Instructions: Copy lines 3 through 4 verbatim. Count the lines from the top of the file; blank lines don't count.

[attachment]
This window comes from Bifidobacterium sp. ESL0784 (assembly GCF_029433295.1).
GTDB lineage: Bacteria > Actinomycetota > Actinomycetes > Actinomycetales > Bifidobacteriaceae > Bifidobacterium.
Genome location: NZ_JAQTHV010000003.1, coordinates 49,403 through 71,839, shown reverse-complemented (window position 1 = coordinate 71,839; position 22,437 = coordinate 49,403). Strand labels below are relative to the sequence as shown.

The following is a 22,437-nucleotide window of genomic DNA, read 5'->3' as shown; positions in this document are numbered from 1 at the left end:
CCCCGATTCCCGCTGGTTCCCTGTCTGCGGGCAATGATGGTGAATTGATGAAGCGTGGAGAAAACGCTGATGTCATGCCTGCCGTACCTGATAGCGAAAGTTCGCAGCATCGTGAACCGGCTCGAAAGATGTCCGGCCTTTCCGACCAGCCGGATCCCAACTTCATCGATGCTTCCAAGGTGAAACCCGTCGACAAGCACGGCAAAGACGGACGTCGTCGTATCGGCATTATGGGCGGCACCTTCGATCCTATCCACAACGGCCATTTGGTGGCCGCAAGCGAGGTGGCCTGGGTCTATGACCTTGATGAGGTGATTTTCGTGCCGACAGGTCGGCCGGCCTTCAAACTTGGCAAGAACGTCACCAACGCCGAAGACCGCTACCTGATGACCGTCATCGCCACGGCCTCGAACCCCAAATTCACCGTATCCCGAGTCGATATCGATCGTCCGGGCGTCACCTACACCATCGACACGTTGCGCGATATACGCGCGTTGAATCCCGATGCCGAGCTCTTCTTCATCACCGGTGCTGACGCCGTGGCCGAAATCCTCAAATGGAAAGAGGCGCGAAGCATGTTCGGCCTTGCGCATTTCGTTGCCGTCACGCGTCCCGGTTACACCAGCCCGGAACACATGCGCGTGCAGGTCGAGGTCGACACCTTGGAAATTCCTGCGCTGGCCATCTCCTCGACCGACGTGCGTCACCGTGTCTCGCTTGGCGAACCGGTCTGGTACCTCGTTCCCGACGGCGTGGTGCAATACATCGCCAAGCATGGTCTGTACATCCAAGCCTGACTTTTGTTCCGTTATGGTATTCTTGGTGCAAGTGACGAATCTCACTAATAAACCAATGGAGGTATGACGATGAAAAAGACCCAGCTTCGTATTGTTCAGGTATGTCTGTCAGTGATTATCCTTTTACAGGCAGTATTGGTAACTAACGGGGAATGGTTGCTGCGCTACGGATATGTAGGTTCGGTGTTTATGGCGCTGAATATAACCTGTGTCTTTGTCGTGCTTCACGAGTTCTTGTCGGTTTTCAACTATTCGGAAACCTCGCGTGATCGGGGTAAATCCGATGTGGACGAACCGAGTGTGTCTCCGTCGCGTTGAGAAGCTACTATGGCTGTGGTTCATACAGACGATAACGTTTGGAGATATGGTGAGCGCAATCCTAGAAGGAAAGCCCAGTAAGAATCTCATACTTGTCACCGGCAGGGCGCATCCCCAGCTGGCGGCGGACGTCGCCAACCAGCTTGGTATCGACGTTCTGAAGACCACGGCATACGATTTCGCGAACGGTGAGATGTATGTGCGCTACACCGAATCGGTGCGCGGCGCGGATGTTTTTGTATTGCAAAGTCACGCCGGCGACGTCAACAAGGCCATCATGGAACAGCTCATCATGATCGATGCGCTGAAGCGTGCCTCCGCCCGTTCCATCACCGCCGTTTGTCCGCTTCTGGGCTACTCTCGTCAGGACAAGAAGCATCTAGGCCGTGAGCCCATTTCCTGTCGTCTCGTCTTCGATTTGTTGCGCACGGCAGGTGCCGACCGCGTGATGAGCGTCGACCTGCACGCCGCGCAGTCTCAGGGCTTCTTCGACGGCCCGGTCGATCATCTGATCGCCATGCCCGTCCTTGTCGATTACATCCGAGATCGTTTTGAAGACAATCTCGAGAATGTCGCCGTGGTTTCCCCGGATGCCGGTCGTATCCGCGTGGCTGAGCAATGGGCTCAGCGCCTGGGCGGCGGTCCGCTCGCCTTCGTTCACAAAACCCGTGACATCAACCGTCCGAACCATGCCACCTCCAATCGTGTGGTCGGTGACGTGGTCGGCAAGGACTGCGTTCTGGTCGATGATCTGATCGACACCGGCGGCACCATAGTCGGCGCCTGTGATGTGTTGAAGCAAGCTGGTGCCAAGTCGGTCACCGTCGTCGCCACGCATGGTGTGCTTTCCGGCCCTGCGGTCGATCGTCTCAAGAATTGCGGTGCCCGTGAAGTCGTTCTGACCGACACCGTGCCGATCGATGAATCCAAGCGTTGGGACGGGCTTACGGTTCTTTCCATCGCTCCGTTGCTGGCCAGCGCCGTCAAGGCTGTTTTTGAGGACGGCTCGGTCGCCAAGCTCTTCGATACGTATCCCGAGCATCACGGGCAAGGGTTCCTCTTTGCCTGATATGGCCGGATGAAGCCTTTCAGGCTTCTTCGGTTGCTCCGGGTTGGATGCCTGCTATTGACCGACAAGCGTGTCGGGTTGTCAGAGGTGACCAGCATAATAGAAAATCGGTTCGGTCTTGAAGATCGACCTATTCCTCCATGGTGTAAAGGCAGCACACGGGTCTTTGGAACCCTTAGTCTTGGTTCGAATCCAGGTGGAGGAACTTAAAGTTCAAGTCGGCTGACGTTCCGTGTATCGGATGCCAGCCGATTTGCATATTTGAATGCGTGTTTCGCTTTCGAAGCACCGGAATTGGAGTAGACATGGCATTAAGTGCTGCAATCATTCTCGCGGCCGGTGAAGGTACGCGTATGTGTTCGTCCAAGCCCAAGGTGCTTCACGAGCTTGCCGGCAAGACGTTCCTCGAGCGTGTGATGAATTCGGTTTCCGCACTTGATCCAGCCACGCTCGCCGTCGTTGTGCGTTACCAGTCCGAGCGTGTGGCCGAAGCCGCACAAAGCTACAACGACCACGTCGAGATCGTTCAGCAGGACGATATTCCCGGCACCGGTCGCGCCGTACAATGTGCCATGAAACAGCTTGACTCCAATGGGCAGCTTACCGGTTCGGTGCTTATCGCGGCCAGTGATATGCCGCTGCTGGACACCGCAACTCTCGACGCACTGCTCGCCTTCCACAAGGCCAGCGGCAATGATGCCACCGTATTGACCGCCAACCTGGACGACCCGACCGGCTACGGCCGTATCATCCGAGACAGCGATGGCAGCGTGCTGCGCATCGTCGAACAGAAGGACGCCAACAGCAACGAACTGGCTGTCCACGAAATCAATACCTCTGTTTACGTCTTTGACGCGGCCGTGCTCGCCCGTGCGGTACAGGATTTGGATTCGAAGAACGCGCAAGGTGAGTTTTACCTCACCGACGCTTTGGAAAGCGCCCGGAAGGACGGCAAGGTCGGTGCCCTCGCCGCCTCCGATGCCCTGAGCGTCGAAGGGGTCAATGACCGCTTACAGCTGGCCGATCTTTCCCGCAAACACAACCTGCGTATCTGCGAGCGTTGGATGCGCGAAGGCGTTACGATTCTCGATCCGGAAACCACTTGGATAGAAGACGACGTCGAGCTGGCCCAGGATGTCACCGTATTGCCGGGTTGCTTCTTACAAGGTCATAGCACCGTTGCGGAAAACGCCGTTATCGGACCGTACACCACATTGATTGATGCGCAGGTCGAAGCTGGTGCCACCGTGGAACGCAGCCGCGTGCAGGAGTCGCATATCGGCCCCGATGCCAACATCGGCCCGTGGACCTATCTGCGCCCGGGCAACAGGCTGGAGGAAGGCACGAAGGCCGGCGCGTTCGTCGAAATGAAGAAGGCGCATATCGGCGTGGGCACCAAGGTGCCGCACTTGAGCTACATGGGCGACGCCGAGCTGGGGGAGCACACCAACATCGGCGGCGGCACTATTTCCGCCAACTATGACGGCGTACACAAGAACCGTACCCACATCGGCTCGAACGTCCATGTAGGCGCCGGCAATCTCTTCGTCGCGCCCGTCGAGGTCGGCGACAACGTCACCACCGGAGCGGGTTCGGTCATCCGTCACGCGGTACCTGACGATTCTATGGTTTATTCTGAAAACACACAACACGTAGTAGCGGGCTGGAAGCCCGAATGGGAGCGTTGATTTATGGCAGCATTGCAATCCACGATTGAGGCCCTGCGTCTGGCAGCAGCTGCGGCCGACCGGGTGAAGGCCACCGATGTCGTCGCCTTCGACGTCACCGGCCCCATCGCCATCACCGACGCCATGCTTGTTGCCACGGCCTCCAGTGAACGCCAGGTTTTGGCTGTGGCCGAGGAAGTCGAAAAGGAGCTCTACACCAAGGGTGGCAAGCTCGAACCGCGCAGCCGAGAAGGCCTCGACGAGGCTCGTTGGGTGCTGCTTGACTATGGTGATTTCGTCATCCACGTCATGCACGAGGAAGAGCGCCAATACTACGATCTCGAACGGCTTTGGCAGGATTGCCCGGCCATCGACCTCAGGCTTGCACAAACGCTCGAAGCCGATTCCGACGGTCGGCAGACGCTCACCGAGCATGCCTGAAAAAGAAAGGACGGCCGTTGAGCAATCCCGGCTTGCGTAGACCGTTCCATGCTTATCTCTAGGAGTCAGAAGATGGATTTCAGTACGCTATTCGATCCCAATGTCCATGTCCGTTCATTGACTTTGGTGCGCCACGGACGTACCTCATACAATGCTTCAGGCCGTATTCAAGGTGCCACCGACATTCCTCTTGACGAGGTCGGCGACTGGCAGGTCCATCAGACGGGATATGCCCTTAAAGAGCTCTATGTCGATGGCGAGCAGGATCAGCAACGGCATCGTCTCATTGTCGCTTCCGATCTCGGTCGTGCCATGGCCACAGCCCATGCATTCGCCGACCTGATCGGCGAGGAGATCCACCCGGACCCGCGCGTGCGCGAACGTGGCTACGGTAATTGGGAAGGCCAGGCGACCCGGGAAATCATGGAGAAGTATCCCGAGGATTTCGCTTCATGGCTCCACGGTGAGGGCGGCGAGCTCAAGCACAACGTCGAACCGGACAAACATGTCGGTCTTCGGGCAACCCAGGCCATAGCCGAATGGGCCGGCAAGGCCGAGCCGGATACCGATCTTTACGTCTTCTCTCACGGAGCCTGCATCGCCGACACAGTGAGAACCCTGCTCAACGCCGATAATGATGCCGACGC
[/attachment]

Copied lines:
Genome location: NZ_JAQTHV010000003.1, coordinates 49,403 through 71,839, shown reverse-complemented (window position 1 = coordinate 71,839; position 22,437 = coordinate 49,403). Strand labels below are relative to the sequence as shown.

The following is a 22,437-nucleotide window of genomic DNA, read 5'->3' as shown; positions in this document are numbered from 1 at the left end: